Back in August I wrote a post debating against the notion that SaaS vendors were apparently, by definition, "...able to secure assets better than customers."
My position on the "quality" levels of security from SaaS vendors was reasonably straightforward. I'll summarize it here:
Not one to appear unclear on where I stand, I maintain that the SaaS can bring utility, efficiency, cost effectiveness, enhanced capabilities and improved service levels to a corporation depending upon who, what, why, how, where and when the service is deployed. Sometimes it can bring a higher level of security to an organization, but so can an armed squadron of pissed off armed Oompa Loompa's -- it's all a matter of perspective.
So just to be clear, I believe in SaaS. I encourage its use if it makes good business sense. I don't, however, agree that you will automagically be *more* secure. You maybe just *as* secure, but it should be more cost-effective to deploy and manage. There may very well be cases (I can even think of some) where one could be more or even less secure, but I'm not into generalizations.
This is all a matter of context; what sort of data is stored, what value does it hold, who can access it and what assessment of risk has been performed to determine the impact to the company should it fall into the wrong hands?
Many times the "security" of the SaaS service comes right down to basic security practices such as access control. For example, I've seen multiple times that SF.com login accounts of salesfolk that went to competitors were left enabled after separation, potentially exposing the forecast, pipeline, customer service records and customer details of the entire customer base. That's not the SaaS vendor's fault, but is a potential issue systemic to the model.
As the adoption of SaaS increases driven by compliance, outsourcing, or efficiencies of a leveraged business model, we're going to have to pay more attention to what it means to have our data spread out beyond those supposedly impenetrable perimeter boundaries we've spent all that time and money on.
Again, that means more than reviewing a SAS-70 or taking the vendor's word that they are secure. It means making sure your policies extend and are applicable "outside the castle." It means potentially engaging a third party to test the assertions the company makes about their posture.
A great example are two recent debacles from SaaS vendors Salesforce.com and Monster.com. Brian Krebs from the Washington Post recently did a great job illustrating the issues that a breach from an SaaS vendor causes; there's a "secondary market" for breach data and once the information is loose, the lost trust can mean lost business:
A database of e-mail addresses and other contact information stolen from business software provider Salesforce.com is being used in an ongoing series of targeted e-mail attacks against customers of several Salesforce.com business clients, including SunTrust and Automatic Data Processing Inc. (ADP), one of the nation's largest payroll and tax services providers.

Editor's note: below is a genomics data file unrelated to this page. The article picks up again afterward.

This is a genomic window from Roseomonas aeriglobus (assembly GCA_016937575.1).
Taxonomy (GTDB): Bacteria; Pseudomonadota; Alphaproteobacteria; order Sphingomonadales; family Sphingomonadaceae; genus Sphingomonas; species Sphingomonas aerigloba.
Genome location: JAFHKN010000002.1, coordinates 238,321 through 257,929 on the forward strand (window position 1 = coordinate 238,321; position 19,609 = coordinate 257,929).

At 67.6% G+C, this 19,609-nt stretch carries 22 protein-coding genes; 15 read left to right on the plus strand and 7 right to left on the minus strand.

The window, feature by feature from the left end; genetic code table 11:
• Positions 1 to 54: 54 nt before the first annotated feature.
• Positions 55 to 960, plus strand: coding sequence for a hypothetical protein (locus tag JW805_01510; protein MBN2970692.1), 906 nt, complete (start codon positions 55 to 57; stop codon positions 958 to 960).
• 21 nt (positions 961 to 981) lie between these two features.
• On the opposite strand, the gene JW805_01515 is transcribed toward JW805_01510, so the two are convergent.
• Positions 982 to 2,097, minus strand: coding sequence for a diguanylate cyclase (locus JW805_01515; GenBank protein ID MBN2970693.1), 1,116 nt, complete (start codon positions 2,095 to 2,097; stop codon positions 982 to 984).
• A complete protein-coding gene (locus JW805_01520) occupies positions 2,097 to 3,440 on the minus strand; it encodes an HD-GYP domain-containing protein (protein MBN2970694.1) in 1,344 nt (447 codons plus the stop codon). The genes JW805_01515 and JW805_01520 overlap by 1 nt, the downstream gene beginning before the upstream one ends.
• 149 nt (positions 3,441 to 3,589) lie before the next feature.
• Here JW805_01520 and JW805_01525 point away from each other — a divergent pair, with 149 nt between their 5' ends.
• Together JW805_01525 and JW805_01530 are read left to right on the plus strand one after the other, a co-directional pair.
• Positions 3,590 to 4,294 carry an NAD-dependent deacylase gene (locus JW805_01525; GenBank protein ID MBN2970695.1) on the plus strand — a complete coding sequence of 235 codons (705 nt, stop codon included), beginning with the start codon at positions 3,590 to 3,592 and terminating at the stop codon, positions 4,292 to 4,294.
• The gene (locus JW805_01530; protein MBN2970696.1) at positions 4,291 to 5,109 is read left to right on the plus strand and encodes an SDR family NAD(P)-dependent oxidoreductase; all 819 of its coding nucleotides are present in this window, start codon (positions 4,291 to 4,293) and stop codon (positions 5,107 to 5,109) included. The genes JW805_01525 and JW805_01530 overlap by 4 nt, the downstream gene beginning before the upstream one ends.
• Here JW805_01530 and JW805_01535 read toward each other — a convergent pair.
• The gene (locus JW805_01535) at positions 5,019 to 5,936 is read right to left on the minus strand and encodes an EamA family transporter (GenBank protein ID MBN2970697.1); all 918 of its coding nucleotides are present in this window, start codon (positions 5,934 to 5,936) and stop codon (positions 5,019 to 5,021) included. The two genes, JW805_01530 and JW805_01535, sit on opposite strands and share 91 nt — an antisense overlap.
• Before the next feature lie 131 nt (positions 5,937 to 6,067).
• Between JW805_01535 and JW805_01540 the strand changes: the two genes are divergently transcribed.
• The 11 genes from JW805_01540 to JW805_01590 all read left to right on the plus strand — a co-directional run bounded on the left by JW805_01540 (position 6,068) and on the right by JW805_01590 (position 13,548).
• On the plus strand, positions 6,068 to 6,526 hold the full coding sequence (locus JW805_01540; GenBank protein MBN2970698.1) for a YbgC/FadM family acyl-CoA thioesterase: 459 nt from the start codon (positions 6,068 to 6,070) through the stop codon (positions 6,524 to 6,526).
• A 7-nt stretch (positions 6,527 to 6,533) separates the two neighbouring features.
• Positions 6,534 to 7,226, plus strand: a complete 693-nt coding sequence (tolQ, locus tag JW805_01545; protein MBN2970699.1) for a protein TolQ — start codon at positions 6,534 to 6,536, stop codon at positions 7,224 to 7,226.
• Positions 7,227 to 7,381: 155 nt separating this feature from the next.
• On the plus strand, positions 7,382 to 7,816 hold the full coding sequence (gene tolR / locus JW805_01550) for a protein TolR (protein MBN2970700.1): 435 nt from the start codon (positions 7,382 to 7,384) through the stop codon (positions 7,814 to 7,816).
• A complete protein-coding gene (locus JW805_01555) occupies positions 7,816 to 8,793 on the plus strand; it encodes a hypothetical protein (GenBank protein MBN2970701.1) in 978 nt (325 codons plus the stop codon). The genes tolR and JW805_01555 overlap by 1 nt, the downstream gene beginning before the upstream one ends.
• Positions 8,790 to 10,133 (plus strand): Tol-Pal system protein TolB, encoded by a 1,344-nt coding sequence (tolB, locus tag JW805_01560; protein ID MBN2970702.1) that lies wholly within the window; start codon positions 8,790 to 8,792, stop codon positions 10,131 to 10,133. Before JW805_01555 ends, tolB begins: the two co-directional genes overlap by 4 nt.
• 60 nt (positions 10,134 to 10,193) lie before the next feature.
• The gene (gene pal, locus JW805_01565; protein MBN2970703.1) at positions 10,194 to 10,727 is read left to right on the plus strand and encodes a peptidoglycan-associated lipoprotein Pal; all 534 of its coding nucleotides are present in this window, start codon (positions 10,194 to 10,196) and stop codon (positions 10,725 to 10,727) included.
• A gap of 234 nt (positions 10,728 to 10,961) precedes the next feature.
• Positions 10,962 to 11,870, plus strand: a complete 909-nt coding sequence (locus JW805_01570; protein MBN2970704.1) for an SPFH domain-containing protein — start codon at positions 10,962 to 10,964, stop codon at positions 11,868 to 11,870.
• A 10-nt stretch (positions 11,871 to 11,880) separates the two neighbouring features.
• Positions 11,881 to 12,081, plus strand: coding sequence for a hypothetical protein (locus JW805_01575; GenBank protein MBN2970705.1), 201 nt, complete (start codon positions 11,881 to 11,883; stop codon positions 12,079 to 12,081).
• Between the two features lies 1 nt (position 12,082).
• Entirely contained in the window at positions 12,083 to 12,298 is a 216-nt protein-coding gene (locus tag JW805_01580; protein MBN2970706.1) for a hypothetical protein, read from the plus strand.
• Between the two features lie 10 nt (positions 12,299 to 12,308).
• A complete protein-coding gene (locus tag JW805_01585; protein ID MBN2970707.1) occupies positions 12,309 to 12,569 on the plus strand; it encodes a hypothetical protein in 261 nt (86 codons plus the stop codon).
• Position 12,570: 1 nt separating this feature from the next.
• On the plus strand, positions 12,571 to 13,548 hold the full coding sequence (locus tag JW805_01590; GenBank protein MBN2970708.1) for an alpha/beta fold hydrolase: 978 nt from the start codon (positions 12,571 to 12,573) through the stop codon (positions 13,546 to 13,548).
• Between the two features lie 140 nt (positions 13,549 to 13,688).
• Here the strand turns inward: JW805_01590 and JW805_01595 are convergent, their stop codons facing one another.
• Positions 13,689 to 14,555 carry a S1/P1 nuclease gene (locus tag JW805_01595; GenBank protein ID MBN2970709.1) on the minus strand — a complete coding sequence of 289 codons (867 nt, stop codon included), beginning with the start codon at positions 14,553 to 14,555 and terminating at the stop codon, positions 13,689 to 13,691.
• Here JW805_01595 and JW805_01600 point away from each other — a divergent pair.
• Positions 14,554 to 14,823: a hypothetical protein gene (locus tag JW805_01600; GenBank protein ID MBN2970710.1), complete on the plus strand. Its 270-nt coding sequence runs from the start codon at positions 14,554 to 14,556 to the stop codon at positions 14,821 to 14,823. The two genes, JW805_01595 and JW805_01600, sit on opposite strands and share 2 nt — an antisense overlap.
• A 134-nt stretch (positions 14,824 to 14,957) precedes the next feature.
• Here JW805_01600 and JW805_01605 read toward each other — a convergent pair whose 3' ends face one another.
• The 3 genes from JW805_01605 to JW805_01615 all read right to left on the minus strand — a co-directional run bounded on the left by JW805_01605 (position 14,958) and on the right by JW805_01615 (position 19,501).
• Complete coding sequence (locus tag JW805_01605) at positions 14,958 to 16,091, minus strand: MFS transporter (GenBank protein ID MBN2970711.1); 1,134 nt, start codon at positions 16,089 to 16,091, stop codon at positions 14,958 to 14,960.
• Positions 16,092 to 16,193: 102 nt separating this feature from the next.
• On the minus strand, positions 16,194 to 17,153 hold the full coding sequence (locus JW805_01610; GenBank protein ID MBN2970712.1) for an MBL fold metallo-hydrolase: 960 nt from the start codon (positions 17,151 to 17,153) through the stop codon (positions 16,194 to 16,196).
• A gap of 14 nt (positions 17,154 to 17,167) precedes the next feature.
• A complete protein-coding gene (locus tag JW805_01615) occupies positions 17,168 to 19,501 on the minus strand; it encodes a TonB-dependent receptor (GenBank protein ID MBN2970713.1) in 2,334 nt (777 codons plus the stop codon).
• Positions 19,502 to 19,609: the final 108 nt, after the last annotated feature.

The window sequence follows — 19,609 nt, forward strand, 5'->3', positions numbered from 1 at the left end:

In August, job search giant Monster.com's resume database was breached by hackers, exposing confidential data on 1.3 million job seekers. The attackers then used the contact information from that database to send users targeted e-mails that appeared to come from Monster.com. Recipients were directed to click on a link in the message, which tried to install malicious software through Web browser security vulnerabilities.
Salesforce.com and Monster.com provide valuable SaaS functions to corporations globally and it illustrates the fragile mantle of trust upon which we tread. There exists a tenuous balance when outsourcing applications and information processing/storage to a third party.
Some folks argue that any information entrusted to a third party business partner or vendor (email addresses included) are "private" while others might suggest that if you've decided to outsource this function beyond the realm of your ability to protect it, any information outside the castle should be considered public and dealing with its exposure should be something you're prepared for.
This comes down to a maintaining a posture of what I call Information Centricity and an appropriate level of information classification paired with the assessment of risk assuming something 'bad' happens to it.
As a free piece of advice to SaaS vendors and customers alike, comments like this are not a good way of handling the press regarding a breach:
Salesforce.com's Bruce Francis, the company's vice president of corporate strategy, declined to say whether any customer-specific data was stolen, and refused to answer direct questions about the alleged incident, saying that doing so would not be in the best interests of its customers. He did, however, stress several times that "phishing is a fact of life for any company that does business on the Internet these days."
Update: Bill Brenner just did a nice write-up on this same topic and was kind enough to reference/quote me and the RS Blog. You can read his piece here. I also got some interesting feedback from Bob Warfield over at the SmoothSpan blog ( a fantastic SaaS reference) which I will ask if I can reprint.